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The dark side of stress tests: Negative effects of information disclosure

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  • Goncharenko, Roman
  • Hledik, Juraj
  • Pinto, Roberto

Abstract

This paper studies the effect of information disclosure on banks’ portfolio risk. We cast a simple banking system into a general equilibrium model with trading frictions. We find that the information disclosure lowers the expected risk-adjusted profits for a non-negligible fraction of banks. The magnitude of this effect depends on the structure of the banking system and, alarmingly, it is more pronounced for systemically important institutions. We connect these theoretical findings to the stress test procedure, where bank information is disclosed by the regulator. The 2011 and 2014 stress tests are used in an empirical study to further support our theoretical results.

Suggested Citation

  • Goncharenko, Roman & Hledik, Juraj & Pinto, Roberto, 2018. "The dark side of stress tests: Negative effects of information disclosure," Journal of Financial Stability, Elsevier, vol. 37(C), pages 49-59.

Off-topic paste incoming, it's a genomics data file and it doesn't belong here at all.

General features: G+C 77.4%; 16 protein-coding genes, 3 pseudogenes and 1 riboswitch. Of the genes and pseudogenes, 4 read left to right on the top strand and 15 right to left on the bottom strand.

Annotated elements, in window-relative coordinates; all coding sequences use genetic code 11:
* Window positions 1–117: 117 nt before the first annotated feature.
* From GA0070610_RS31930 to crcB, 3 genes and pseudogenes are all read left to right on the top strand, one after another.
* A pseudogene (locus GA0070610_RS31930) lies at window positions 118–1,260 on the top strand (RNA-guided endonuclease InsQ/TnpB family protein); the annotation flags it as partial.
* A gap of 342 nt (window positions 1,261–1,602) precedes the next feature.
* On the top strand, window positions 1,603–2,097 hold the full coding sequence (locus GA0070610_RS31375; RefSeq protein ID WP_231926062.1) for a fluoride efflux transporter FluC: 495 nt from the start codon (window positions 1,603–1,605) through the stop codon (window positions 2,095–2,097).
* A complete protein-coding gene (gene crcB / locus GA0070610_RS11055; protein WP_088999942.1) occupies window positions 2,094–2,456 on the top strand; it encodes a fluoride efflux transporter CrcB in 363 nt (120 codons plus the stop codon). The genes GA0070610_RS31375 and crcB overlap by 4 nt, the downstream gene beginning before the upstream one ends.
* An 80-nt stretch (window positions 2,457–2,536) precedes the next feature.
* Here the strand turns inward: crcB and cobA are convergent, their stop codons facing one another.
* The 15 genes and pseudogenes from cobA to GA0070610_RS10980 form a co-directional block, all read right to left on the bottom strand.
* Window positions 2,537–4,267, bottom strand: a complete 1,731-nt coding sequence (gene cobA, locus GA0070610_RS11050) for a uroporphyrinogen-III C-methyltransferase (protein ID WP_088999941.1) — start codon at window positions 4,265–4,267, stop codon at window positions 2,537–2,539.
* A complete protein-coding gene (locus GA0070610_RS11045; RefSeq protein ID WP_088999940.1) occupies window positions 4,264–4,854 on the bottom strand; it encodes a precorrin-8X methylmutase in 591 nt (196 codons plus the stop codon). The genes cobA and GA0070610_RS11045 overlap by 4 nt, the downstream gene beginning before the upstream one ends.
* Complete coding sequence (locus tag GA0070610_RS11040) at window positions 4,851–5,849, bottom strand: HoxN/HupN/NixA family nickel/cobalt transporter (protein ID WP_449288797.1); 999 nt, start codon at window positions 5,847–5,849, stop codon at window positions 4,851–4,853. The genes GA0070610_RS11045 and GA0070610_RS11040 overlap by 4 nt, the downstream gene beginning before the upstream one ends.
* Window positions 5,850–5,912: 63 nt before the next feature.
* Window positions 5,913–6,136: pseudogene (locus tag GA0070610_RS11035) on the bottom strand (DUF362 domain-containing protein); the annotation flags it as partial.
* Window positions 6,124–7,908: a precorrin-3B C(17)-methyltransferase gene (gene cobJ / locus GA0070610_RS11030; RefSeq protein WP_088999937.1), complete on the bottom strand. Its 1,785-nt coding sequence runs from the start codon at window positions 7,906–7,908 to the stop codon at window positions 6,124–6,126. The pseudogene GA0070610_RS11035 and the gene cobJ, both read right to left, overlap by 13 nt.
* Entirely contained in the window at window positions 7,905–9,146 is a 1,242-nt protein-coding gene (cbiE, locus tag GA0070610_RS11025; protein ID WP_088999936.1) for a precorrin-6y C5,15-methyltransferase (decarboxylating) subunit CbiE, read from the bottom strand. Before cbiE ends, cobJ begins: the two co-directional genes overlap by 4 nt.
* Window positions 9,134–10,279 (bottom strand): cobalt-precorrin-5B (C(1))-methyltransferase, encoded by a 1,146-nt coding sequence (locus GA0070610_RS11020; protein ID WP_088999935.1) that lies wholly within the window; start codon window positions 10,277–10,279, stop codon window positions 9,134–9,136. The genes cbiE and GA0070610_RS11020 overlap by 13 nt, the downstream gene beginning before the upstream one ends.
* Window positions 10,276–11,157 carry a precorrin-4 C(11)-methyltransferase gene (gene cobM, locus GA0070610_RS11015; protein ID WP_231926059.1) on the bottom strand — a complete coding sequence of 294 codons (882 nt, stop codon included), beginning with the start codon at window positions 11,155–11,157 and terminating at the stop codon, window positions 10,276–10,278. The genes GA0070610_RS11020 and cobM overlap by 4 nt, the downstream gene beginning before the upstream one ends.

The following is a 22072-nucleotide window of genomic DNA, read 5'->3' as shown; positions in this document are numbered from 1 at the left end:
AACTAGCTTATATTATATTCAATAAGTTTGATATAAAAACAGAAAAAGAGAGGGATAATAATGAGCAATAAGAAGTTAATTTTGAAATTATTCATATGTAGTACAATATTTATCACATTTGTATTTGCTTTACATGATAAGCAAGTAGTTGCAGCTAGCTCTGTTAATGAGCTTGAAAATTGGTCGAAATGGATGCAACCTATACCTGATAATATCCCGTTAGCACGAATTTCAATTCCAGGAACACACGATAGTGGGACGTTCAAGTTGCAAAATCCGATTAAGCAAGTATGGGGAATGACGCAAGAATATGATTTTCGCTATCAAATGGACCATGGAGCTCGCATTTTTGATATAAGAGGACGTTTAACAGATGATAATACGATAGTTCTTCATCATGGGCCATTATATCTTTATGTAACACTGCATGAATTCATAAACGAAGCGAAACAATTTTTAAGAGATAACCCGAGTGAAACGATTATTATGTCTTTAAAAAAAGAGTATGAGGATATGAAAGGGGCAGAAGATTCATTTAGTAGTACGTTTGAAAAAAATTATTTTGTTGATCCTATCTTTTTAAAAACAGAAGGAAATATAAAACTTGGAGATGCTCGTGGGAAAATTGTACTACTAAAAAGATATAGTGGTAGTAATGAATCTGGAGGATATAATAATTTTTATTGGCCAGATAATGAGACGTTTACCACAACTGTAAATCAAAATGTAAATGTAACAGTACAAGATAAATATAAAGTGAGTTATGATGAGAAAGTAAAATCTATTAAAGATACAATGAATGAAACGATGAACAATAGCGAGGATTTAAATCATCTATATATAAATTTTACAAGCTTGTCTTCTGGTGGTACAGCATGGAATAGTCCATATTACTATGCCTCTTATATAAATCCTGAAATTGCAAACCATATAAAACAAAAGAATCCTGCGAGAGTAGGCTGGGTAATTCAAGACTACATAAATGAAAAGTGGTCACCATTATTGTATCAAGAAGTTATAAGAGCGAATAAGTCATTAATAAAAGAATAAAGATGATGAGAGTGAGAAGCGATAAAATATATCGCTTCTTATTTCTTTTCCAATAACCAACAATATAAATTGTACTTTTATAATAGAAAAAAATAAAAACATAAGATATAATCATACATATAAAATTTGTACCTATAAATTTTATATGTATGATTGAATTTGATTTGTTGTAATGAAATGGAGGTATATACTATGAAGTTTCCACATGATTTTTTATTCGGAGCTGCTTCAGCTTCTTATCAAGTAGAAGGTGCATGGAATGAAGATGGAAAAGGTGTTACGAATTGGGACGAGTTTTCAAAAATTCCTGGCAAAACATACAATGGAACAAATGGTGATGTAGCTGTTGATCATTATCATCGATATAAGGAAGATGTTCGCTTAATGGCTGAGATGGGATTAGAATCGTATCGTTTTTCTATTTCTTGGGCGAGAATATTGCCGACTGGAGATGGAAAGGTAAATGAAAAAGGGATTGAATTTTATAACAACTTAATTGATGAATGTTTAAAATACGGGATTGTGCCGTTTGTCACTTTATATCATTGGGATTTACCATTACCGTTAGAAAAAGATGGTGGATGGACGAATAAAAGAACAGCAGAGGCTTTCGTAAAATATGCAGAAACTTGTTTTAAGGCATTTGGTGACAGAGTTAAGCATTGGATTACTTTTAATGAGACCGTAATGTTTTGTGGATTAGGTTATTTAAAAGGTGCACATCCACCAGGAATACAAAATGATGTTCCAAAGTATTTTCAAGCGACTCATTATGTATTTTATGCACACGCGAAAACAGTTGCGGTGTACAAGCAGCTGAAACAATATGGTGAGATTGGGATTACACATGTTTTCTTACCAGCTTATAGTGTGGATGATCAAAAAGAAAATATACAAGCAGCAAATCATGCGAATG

• Handle: RePEc:eee:finsta:v:37:y:2018:i:c:p:49-59
    DOI: 10.1016/j.jfs.2018.05.003
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    References listed on IDEAS

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    Cited by:

    1. Juraj Hledik & Riccardo Rastelli, 2018. "A dynamic network model to measure exposure diversification in the Austrian interbank market," Papers 1804.01367, arXiv.org, revised Aug 2018.

    More about this item

    Keywords

    Information disclosure; General equilibrium; Systemic risk;

    JEL classification:

    • D50 - Microeconomics - - General Equilibrium and Disequilibrium - - - General
    • D80 - Microeconomics - - Information, Knowledge, and Uncertainty - - - General
    • G21 - Financial Economics - - Financial Institutions and Services - - - Banks; Other Depository Institutions; Micro Finance Institutions; Mortgages

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